Feb 062009

*originally printed in Red Shtick Magazine – February, 2009 (pdf)

2012 promises to be a big year for conspiracy blathering. I’m looking forward to some of the best doom forecasting since 1999. The conspiracy community has been gearing up for this kook jamboree for decades, and now, I’m kicking off the festivities with a remembrance of the worldwide tragedy that didn’t happen on Y2K, and a hard look at what 2012 probably doesn’t have in store for mankind.

Y2K was all about computers and Jesus. Computers were originally conceived and invented by Richard Nixon to help fight the Nazis. Tricky Dick, a God-fearing man, engineered the first prototypes to shut down promptly at midnight on December 31, 1999, so Jesus wouldn’t catch anyone playing on the internet when He returned to collect the righteous. This design was implemented in most digital devices until the practice was abandoned in the mid-90s, better known as Satan’s decade.

Right up until the end of Satan’s decade, a small but vocal minority believed that Jesus would return to Earth on his 2000th birthday, probably accompanied by an energetic band and professional stage lighting. Most people, especially God-hating atheists, did not share this belief. Despite their lack of faith, they were wary that the mass computer shutdown engineered by Nixon could have a melodramatic effect on people who have an irrational fear of technology. This rational fear of irrational fear led to a widespread belief that, even if Jesus didn’t return, things would probably get ugly.

For better or worse, Jesus didn’t show. It was pretty anti-climactic all around. A few computer systems spontaneously became sentient, but they were destroyed by a Metacortex programmer named Thomas Anderson.

Theological speculation suggests that Jesus actually did return on New Year’s Eve 1999. Unfortunately, when He arrived, most of the world was completely wasted and He was generally unimpressed with humanity, so He decided He’d give the righteous a few more years to straighten us out. The year 2000 passed without any biblical repercussions.

Nearly a decade since, it has become clear that the righteous aren’t going anywhere anytime soon. It has been smooth sailing for a while. Once again, humankind has been comforted by the fact that the world didn’t end on schedule.

Humankind has been stressing about imminent doom from the get-go. Human history can be broken down into cycles of worrying about impending doom, then being relieved when that doom doesn’t materialize, or being relieved of worrying when it does. Despite the welcome assurance that most of humankind has been busily predicting the end of the world for most of history, there remains a distinctly upsetting fact: The world is always ending somewhere, at least for someone.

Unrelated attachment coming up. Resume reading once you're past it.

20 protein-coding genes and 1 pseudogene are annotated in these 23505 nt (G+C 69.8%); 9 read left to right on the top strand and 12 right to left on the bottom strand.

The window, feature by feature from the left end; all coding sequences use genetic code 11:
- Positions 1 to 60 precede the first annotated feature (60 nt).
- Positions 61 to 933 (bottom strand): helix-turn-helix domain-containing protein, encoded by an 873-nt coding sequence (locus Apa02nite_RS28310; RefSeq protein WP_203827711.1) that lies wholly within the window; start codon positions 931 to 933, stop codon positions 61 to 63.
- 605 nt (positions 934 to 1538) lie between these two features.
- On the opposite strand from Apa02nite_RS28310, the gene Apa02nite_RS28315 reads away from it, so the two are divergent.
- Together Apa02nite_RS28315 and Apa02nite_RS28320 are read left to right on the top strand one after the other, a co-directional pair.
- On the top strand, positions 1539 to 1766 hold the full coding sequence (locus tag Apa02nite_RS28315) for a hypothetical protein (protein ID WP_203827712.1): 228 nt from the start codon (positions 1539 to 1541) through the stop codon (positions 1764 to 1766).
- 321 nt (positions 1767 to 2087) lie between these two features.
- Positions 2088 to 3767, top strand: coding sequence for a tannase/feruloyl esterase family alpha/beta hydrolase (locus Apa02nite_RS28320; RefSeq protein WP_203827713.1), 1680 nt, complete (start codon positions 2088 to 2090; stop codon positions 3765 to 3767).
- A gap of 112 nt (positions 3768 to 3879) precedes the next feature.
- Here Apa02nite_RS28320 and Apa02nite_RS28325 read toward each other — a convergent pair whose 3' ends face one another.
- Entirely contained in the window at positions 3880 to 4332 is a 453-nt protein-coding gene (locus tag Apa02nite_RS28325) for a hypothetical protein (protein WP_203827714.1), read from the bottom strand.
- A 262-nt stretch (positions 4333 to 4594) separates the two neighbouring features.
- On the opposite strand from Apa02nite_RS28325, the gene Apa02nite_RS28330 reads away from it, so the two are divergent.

The year 2012 will almost certainly be a catastrophic year. People will die, planes will fall out of the sky, India will take a larger share of the communications market, and an immigrant laborer will date a white girl. Depending on the scope of your world, this might be business as usual, or it might be the bitter end of everything you know and love. Since people’s scopes vary so widely, doom is a pretty safe bet and not a bad investment.

Nostradamus was one of the first in well-documented history to successfully market doom and disaster. Nostradamus was well aware of the cycles of human history and used them in a bold strategy to promote his work. The first part of his strategy was to write in poetic quatrains to create artistic ambiguity. Then he proceeded to predict as many disasters as possible, relying on probability and self-fulfillment to implement the predicted forms of doom.

The last part of Nostradamus’ plan was perhaps the most ingenious. He died. In dying, Nostradamus insured that all the disasters he predicted would happen to other people, and it made him less accessible to those who might demand clarification for such predictions.

Long before Nostradamus, the Mayans both predicted and created doom on an unprecedented scale. The Mayans created complex systems to manage doom. Natural doom was averted by creating artificial doom in the form of mass human sacrifice. This system worked so well that Mayan predictions of ultimate doom are still given deference by people who are prone to think ideas like ultimate doom are not crazy.

2012 heralds the end of the Mayan Long Count, which began in 3114 BCE. This is one of the longest cycles in the Mayan calendar and denotes massive changes in the human and mythological world. The nature of those changes is subject to a variety of entertaining speculation.

Reputable online journals such as satansrapture.com, 2012endofdays.org, and, of course, funkboxing.com have already begun to educate the public about what to expect for 2012. Although I have not read the speculations on these sites thoroughly, I speculate that it’s probably got something to do with dinosaurs. The progressive survive2012.com suggests ways to protect yourself from whatever speculations they suggest – again, probably dinosaurs.

Dinosaurs and doom are an economic opportunity for those willing to assume the risk. The problem with successfully marketing doom is that you have to make sure you don’t alienate your demographic. Planetary doom is completely unmarketable except in movies. Doom in the developing world is okay, but it’s hard to collect from. The individual doom market is already saturated by insurance, private security, and the evening news. The most lucrative doom is the doom that leaves you exposed and afraid, but not necessarily dead: dinosaurs.

Dinosaurs are coming in 2012. The best course of action is to purchase or lease an absurd stockpile of weapons, ammunition, Spam, and Sterno, and build a crazy homemade defense system that includes a Tesla coil for some reason.